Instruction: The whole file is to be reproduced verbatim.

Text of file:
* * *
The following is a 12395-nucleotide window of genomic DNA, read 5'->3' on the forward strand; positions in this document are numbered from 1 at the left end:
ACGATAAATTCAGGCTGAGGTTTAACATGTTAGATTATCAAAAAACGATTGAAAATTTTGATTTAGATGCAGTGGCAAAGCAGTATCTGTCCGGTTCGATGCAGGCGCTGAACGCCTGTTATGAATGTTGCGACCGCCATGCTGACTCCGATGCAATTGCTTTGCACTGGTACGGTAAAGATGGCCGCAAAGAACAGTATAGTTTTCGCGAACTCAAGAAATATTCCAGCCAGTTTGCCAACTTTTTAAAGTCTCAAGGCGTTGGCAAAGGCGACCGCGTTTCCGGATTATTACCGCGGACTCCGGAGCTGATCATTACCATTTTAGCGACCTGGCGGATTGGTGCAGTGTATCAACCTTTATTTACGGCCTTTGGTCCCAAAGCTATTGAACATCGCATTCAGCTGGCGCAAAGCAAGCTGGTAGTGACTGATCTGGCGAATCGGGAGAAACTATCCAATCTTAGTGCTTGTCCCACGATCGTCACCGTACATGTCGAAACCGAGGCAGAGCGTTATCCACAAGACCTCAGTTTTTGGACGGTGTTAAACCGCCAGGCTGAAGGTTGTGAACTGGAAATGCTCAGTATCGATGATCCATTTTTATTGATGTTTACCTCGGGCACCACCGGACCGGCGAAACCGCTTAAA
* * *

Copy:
The following is a 12395-nucleotide window of genomic DNA, read 5'->3' on the forward strand; positions in this document are numbered from 1 at the left end:
ACGATAAATTCAGGCTGAGGTTTAACATGTTAGATTATCAAAAAACGATTGAAAATTTTGATTTAGATGCAGTGGCAAAGCAGTATCTGTCCGGTTCGATGCAGGCGCTGAACGCCTGTTATGAATGTTGCGACCGCCATGCTGACTCCGATGCAATTGCTTTGCACTGGTACGGTAAAGATGGCCGCAAAGAACAGTATAGTTTTCGCGAACTCAAGAAATATTCCAGCCAGTTTGCCAACTTTTTAAAGTCTCAAGGCGTTGGCAAAGGCGACCGCGTTTCCGGATTATTACCGCGGACTCCGGAGCTGATCATTACCATTTTAGCGACCTGGCGGATTGGTGCAGTGTATCAACCTTTATTTACGGCCTTTGGTCCCAAAGCTATTGAACATCGCATTCAGCTGGCGCAAAGCAAGCTGGTAGTGACTGATCTGGCGAATCGGGAGAAACTATCCAATCTTAGTGCTTGTCCCACGATCGTCACCGTACATGTCGAAACCGAGGCAGAGCGTTATCCACAAGACCTCAGTTTTTGGACGGTGTTAAACCGCCAGGCTGAAGGTTGTGAACTGGAAATGCTCAGTATCGATGATCCATTTTTATTGATGTTTACCTCGGGCACCACCGGACCGGCGAAACCGCTTAAA